As Jesus ate with some Pharisees a so-called sinner joined them (Luke 7:36 - 8:3). The Pharisees were fastidiously observant of rules and the “sinners” tended to stray more often. Of course we understand that we are all sinners before God, but we so easily deceive ourselves that we are better than those who have crossed the line more often or in more socially unacceptable ways than ourselves. Our society treats whores worse than bought and paid-for politicians, or bootleggers worse than insider Wall Street traders and gays worse than heterosexual fornicators. We all tend to treat some in our society as more reprobate than ourselves. In all this self-righteous judgmentalism we often forget one important thing: whoever has been forgiven for greater faults loves much more than those who have been forgiven for seemingly more trivial mistakes.
Welfare in ancient Israel was a system that used private, family and state resources. The welfare laws of Israel provided fairness in inheritance and preserved family unity. Like our modern systems, they could not possibly cover every scenario and so like today, some people fell through the cracks. One such case seems to be the widow who was about to bury her only son (Luke 7:11-17). With her husband gone and her only son deceased, she possibly faced financial ruin, without the welfare provided in a family support structure. The individual responsibility of not harvesting the corners of fields so that the poor may glean and the national responsibility of paying a third year tithe for the poor may not have solved her problem. Regardless, Christ sets us the example of our responsibility towards those who suffer: heartfelt compassion.
Not everyone has the gift of healing, especially like Jesus did. In Luke 7:11-17 he raised a widow’s son from the dead. As much as we would all love to do the same, even in those churches that have a large focus on miracles, such things rarely occur. So what can we do then? We can all heal to some extent, even if not in such spectacular ways. Like Jesus we can notice the pain and suffering of others around us and we can care enough to have compassion. In a world where self interests are the fashion, we are to be different. We have many options to bring healing to a sick world, from encouraging words to personal investment of time and money. While most people just don’t give a damn about the poor and suffering, we must.
My eye doctor recently told me that a retinal occlusion which I had about a year ago was completely clear. He said that I should thank God because such things do not normally heal completely. I had been anointed with oil and prayed for by a fellow pastor. Since ancient times miracles of manipulating nature, healing from sickness, death and evil forces are recorded. Some thought that it was the words alone that caused the miracles and developed systems of magical incantations sometimes as scams, sometimes relying on self-seeking occult powers. Luke 7:11-17 tells of Jesus reviving a widow’s dead son, but there was more going on than words of a mere incantation. There was divine authority behind the words. Church liturgy can also be empty wishful words of incantation and magic unless we recognize God's power behind it.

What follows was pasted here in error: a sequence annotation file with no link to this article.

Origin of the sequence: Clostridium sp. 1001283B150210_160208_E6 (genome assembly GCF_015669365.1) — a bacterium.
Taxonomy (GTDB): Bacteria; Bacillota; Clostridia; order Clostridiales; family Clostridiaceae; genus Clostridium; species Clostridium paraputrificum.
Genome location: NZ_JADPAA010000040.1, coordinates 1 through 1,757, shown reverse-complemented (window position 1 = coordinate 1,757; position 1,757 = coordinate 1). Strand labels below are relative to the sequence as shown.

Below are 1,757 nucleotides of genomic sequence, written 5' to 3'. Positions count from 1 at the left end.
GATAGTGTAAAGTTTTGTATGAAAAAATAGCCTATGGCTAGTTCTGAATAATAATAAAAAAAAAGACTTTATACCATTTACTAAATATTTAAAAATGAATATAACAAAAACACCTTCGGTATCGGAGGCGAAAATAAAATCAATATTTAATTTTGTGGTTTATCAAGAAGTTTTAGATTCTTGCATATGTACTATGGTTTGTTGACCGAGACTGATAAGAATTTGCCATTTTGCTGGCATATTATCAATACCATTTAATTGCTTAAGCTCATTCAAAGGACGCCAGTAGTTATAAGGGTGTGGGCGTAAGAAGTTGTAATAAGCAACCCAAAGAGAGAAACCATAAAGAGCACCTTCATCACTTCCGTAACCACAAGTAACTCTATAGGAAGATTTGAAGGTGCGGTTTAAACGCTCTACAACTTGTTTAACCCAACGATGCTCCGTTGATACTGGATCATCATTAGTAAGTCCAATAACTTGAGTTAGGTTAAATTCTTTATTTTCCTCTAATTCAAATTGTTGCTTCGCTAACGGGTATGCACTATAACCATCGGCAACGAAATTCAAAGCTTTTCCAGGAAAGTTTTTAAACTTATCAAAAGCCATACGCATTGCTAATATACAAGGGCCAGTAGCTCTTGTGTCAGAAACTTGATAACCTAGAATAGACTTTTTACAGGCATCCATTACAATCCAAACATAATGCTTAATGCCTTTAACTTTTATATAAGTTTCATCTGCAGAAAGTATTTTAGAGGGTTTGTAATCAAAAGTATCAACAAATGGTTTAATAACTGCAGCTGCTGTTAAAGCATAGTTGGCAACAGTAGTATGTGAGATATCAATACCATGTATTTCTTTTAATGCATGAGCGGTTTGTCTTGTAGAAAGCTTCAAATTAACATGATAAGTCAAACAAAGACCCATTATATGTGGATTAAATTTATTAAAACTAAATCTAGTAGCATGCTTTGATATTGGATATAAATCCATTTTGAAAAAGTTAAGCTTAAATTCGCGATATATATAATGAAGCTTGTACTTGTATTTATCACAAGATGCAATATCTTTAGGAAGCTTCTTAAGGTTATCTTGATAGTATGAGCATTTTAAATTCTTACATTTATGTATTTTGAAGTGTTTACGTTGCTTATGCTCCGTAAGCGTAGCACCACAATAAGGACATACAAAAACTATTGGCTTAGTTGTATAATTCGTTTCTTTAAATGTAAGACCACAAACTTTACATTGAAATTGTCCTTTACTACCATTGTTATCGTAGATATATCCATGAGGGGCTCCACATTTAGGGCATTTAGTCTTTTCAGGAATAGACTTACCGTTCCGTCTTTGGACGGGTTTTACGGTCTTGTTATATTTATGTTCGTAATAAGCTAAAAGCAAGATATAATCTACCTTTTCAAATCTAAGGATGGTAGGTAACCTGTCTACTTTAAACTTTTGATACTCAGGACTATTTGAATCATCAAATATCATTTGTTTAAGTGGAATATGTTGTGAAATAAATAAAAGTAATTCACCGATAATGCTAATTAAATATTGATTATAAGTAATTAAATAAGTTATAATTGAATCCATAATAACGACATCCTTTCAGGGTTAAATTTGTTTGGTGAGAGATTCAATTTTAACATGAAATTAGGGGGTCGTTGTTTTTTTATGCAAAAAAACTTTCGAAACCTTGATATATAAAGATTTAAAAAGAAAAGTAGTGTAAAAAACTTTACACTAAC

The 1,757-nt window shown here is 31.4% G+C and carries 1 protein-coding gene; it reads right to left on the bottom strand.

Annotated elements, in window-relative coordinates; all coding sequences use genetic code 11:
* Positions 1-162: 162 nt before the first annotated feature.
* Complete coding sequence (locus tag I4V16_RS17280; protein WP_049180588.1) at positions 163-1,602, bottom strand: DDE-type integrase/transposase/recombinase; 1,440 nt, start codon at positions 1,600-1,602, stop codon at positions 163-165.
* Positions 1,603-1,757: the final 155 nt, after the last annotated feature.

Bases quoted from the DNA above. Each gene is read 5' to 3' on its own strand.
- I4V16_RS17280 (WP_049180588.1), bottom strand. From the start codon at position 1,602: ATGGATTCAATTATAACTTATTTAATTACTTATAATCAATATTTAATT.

In Luke 7:11-17 Jesus spoke a few words and a widow’s dead son was brought back to life. Words are powerful. Negative words can destroy life just as readily as positive words can give life. Have you ever been around someone who just sucked the life out of you with their words? I have, and it’s not pleasant. I just want to avoid them or love them at a distance. On the other hand have you ever been around someone who just gave you energy, enthusiasm and excitement for life? My grandmother was such a person and I have met many individuals like that throughout life. They are wonderful blessings to have around. We may not all have the wonderful gifts of healing like Jesus did, but we can all communicate. Let us spread healing words wherever we go.
Imagine the loneliness of a woman who has lost her husband. Then imagine that same woman losing her only child. The pain is indescribable. The real desolation would be deep and abiding. Human community is not always compassionate, but the large crowd who followed the funeral procession of the widow of Naïn (Luke 7:11-17) seems to have wanted to support her in her devastating loss. The village is Nein in Israel today, a Muslim town, with a Christian church built on the possible site of her house. The account does not emphasize any great faith she or her son may have had, but the compassion of Christ for a widow. The Greek word comes to us in medicine as splanchnic, meaning visceral or intestinal. It implies here a kind of sympathy that is physically felt deep within the bowels.
Have you ever been to one of those churches that focuses on miracles and healings? Miracles and healings are wonderful when they come from God, but a false prophet can also perform miracles (Deuteronomy 13:1-5; Revelation 19:20). A way to tell the difference is by the teaching. Is it false and heretical cult-like teaching or true and orthodox Christianity? In some churches people who are in wheelchairs or suffer from uncured diseases have been told that they lack faith to be healed. Is that true or just another fiction from unlearned preachers? In Luke 7:11-17 Jesus healed a person who was dead and in a coffin. What faith can a dead person exhibit? He was not even conscious and therefore unable to even ask to be healed. The only criterion mentioned was Jesus’ compassion on a widow.